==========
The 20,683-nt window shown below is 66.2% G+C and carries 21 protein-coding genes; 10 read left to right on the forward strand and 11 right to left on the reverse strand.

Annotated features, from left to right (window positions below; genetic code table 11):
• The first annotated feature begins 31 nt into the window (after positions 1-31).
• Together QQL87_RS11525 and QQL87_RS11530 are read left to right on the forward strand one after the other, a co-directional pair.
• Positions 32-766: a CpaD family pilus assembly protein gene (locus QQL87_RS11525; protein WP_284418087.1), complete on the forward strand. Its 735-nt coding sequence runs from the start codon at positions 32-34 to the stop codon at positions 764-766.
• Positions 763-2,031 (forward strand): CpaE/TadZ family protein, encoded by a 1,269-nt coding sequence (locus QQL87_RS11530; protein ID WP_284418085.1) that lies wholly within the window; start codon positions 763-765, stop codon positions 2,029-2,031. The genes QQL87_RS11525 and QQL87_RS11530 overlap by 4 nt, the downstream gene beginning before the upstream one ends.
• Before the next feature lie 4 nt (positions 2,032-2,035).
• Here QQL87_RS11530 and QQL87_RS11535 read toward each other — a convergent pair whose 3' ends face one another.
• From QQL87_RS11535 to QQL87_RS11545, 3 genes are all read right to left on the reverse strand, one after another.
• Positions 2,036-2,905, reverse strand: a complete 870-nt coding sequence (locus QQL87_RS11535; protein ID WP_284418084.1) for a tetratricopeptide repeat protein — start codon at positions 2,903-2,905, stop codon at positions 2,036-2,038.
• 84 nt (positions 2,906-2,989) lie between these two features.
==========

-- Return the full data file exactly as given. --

The 20,683-nt window shown below is 66.2% G+C and carries 21 protein-coding genes; 10 read left to right on the forward strand and 11 right to left on the reverse strand.

Annotated features, from left to right (window positions below; genetic code table 11):
• The first annotated feature begins 31 nt into the window (after positions 1-31).
• Together QQL87_RS11525 and QQL87_RS11530 are read left to right on the forward strand one after the other, a co-directional pair.
• Positions 32-766: a CpaD family pilus assembly protein gene (locus QQL87_RS11525; protein WP_284418087.1), complete on the forward strand. Its 735-nt coding sequence runs from the start codon at positions 32-34 to the stop codon at positions 764-766.
• Positions 763-2,031 (forward strand): CpaE/TadZ family protein, encoded by a 1,269-nt coding sequence (locus QQL87_RS11530; protein ID WP_284418085.1) that lies wholly within the window; start codon positions 763-765, stop codon positions 2,029-2,031. The genes QQL87_RS11525 and QQL87_RS11530 overlap by 4 nt, the downstream gene beginning before the upstream one ends.
• Before the next feature lie 4 nt (positions 2,032-2,035).
• Here QQL87_RS11530 and QQL87_RS11535 read toward each other — a convergent pair whose 3' ends face one another.
• From QQL87_RS11535 to QQL87_RS11545, 3 genes are all read right to left on the reverse strand, one after another.
• Positions 2,036-2,905, reverse strand: a complete 870-nt coding sequence (locus QQL87_RS11535; protein ID WP_284418084.1) for a tetratricopeptide repeat protein — start codon at positions 2,903-2,905, stop codon at positions 2,036-2,038.
• 84 nt (positions 2,906-2,989) lie between these two features.